A scene from the video, “We’re Not Gonna Take It.”

“Stay Hungry” spawned two more singles, “I Wanna Rock” which did fairly well in the charts. The video carried on the zaniness of the Niedermeyer debacle. It too was a very funny video. The other single was the power ballad, “The Price,” which didn’t break the top forty, but who cares because it is definitely up in my top ten of power ballads.

Singles aside, the remaining seven songs are just as awesome. The closest track to filler is “Don’t Let Me Down” but it’s better than many songs on other albums which  aren’t considered filler. While “The Beast” never got played the last two times I saw Twister Sister at Bloodstock, it did get played the two times I saw them on tour for this album. “Captain Howdy” is a cool song. The title track is one of the best album openers of all time and the closer “SMF” is also outstanding as a closer and build the foundations as to why this album is so great. To my knowledge, there isn’t a sane soul in the metal world who doesn’t like “Burn In Hell.” Except for the first time because it hadn’t been written yet, it got played all the other times I saw the band live. However, the one small disappointment whenever I saw them live  was that they never played the song I call the hidden gem, “Street Justice.” I like everything about this song from the cool intro to the guitar solo to the serious lyrics. Maybe that’s why I think I’m different to the rest of the world because I seem to be the only person who really likes it. I’ve read that they played the song in 2009 when they played the entire album live. I wish I could have been there.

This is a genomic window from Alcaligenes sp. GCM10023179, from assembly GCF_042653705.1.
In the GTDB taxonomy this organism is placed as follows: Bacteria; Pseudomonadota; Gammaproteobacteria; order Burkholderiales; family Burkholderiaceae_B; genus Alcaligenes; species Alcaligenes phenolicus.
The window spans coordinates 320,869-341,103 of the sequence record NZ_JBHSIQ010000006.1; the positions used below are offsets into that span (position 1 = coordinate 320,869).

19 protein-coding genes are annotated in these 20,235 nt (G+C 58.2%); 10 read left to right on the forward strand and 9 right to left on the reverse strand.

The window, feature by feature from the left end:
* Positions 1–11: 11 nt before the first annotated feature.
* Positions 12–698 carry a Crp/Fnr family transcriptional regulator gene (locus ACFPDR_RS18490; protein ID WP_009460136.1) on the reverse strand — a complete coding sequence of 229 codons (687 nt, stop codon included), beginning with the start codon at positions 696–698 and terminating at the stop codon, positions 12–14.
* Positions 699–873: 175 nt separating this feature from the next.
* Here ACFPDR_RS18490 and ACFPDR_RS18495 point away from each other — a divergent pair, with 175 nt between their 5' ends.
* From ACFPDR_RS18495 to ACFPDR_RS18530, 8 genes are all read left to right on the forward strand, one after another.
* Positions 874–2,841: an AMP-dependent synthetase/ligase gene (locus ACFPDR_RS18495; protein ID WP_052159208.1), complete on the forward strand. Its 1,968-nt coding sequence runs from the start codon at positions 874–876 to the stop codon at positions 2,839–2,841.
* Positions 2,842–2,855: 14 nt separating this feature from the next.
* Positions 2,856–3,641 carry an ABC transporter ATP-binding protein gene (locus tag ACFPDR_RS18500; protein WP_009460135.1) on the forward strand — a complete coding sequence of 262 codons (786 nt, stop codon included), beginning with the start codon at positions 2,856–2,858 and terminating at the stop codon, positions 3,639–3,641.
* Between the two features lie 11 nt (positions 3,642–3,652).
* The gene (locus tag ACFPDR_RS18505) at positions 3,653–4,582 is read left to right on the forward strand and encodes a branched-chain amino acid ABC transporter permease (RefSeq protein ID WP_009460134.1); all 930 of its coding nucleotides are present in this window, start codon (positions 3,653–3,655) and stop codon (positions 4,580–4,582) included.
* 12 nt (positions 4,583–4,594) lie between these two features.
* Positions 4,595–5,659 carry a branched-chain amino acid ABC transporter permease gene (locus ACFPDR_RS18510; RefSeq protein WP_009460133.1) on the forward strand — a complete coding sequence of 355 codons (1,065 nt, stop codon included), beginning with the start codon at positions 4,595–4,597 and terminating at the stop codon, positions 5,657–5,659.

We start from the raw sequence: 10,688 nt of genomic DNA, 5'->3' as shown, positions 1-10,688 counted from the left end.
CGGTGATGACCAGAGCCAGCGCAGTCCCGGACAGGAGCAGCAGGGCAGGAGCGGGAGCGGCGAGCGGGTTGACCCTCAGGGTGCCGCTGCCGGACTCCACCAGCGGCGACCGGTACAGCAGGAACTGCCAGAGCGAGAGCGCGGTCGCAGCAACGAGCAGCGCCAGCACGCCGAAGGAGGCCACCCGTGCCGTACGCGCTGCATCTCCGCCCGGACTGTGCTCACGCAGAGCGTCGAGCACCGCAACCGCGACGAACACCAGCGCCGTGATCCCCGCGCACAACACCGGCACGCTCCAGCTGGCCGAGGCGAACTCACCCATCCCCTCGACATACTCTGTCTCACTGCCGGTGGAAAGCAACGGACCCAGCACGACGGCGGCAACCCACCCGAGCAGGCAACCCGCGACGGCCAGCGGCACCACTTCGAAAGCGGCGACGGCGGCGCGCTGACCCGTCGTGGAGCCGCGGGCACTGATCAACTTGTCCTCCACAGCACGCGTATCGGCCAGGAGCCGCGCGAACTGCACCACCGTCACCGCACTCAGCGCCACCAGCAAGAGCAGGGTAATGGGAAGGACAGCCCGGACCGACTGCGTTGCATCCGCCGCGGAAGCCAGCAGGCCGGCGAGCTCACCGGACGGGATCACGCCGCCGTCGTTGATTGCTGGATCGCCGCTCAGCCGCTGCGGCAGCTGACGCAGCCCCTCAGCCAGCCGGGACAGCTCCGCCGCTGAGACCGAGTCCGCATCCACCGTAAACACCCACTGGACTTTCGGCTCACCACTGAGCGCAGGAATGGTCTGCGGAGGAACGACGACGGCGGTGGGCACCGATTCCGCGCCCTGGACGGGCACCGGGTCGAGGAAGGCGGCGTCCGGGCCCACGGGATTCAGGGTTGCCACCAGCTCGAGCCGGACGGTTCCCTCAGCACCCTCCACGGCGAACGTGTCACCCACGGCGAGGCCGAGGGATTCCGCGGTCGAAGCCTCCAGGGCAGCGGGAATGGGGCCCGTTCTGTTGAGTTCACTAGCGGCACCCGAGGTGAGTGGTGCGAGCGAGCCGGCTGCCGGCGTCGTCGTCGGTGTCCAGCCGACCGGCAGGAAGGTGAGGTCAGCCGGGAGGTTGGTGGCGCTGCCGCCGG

Track Listing:

  1. Stay Hungry
  2. We’re Not Gonna Take It
  3. Burn In Hell
  4. Horror Teria

a. Captain Howdy

b. Street Justice

5. I Wanna Rock

6. The Price

7. Don’t Let Me Down

8. The Beast

9. SMF

Twisted Sister

Dee Snider- lead vocals

Eddie Ojeda- guitars, backing vocals

Jay Jay French- guitars, backing vocals

Mark ‘The Animal’ Mendoza- bass, backing growls

AJ Pero- drums, percussion

Three videos from this iconic album is my Christmas treat to all of you, enjoy. Whatever else happened in the band’s history before or since, the obvious thing is that “Stay Hungry” made Twisted Sister in 1984. It was definitely the year of the Sister and I wonder sometimes if I didn’t convey that point in Rock and Roll Children.

Next post: The 12 Days of Christmas, several versions

To get Rock and Roll Children, go to: https://book-fm.cf/print/free-download-rock-and-roll-children-by-michael-d-lefevre-pdf.html